A man walks into a health-food restaurant after a day at the office, sits down, and orders a nice big dish of brown rice and stir-fry veggies.
He grabs a handful of peanuts from the bowl on the counter by the cash register while he’s waiting for his order, and as he starts to chew he hears a voice say, “That’s a beautiful tie. Is that silk? Very NICE choice!”
Wondering who would make such a strange comment, he looks around and doesn’t see anyone near him who could’ve been speaking to him. With a shrug, he pops a few more peanuts into his mouth.
Next he hears a voice, “Those shoes are stylin,’ my man. Are they Italian leather? They look GRRREAT!”
He whirls around to again but sees no one near him. He glances nervously around and then at his shoes, which he tucks self-consciously under the stool.
A little weirded out, he grabs another handful of peanuts. This time the voice continues with, “That suit looks FANTASTIC! Is it an Armani? Very nice!”
He immediately calls the waiter over and says, “Look. I keep hearing these voices telling me how great my tie, my shoes, and my suit look. What’s up with that? Am I going CRAZY?”
“Oh,” the waiter nonchalantly replies, “those are just the peanuts.”
“The PEANUTS?” the astonished man asks, staring at the bowl beside him.
“Yes,” replies the waiter, “they’re complimentary!”
Some of my co-workers and I decided to remove the small, wooden suggestion box from our office because it had received so few entries. We stuck the box on top of a seven-foot-high metal storage cabinet and then promptly forgot about it.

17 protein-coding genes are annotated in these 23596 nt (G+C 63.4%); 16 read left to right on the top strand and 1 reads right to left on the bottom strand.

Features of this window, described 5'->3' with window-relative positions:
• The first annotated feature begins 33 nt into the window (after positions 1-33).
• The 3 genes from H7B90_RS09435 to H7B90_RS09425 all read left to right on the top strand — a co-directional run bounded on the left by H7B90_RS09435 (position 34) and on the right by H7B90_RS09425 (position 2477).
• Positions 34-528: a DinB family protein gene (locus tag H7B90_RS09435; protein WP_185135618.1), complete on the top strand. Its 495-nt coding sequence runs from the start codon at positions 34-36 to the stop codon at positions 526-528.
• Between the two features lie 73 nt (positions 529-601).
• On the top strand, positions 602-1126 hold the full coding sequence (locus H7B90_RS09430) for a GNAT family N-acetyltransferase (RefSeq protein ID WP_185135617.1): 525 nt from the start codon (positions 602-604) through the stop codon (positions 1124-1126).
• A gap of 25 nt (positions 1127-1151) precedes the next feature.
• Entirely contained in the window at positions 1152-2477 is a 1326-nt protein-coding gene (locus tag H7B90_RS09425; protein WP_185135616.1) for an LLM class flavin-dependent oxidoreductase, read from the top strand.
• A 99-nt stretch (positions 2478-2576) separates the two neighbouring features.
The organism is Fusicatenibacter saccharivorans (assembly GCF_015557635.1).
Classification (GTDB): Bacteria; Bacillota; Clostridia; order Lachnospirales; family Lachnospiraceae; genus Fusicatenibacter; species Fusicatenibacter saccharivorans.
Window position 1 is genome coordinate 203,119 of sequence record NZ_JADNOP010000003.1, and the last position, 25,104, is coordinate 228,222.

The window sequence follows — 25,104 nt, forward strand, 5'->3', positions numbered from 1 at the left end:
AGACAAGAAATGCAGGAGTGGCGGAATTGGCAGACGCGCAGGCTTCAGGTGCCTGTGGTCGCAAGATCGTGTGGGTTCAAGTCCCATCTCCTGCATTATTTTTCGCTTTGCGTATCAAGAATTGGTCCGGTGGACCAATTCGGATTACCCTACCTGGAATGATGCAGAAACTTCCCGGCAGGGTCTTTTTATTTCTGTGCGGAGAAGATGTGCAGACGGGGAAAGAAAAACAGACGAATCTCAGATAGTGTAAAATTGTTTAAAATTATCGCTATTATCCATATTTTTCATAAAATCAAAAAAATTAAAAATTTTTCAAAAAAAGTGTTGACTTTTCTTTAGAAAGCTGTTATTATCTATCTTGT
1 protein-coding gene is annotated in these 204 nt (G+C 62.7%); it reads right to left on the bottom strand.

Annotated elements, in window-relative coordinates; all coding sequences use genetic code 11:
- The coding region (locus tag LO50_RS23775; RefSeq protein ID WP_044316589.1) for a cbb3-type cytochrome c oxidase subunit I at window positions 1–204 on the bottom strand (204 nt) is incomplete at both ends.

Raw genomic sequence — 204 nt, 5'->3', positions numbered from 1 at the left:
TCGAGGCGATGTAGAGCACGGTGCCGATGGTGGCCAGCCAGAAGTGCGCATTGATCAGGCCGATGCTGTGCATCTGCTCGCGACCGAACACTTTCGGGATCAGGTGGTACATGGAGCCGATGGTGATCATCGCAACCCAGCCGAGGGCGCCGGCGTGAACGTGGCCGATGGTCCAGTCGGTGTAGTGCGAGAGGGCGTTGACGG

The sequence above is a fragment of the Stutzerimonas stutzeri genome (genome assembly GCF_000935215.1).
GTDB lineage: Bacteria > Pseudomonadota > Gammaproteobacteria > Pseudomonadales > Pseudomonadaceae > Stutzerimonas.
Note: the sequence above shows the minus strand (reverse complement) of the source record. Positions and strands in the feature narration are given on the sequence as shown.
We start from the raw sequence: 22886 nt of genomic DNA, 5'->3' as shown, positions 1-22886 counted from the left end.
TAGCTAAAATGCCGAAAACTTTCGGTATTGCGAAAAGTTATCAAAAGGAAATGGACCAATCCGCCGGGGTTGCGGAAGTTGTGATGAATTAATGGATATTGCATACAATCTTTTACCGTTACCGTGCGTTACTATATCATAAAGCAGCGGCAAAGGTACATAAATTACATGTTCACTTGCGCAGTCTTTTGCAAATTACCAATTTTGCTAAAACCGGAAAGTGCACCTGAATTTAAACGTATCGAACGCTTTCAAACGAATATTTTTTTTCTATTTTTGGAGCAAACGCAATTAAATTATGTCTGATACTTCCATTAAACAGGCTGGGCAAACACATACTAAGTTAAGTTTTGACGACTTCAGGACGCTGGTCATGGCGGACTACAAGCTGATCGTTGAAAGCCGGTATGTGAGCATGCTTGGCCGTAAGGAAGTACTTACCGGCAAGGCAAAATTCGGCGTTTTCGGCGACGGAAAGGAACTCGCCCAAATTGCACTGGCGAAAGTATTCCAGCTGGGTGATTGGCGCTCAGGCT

Months later, when the box was moved during remodeling, we found a single slip of paper inside. The suggestion read, “Lower the box!”
A first-grader came to the ophthalmology office where I work to have his vision checked. He sat down, and I turned off the lights. Then I switched on a projector that flashed the letters F, Z, and B on a screen. I asked the boy what he saw.
Without hesitation he replied, “Consonants.”
A little boy was upset with his parents’ financial situation, so he decided to write God a letter:
My mommy and daddy need $500 for bills, and I don’t know who else to ask. Could You please help?
The letter was received by the local post office and put in the “dead letters” pile. The clerk, being curious of the letter addressed to God, opened it to see what it said. As you can imagine, he was touched by the letter and decided to help. He asked all his fellow workers to “chip-in” a few dollars to help a family in need. When all the money was collected, it came to $300. The clerk sent a money order in an official Post Office envelope with the return address simply: God.
Several weeks later the same clerk found another letter addressed to God in the same writing. The letter said:
Thank you for the $300, but next time don’t use the Post Office. They have a $200 service charge.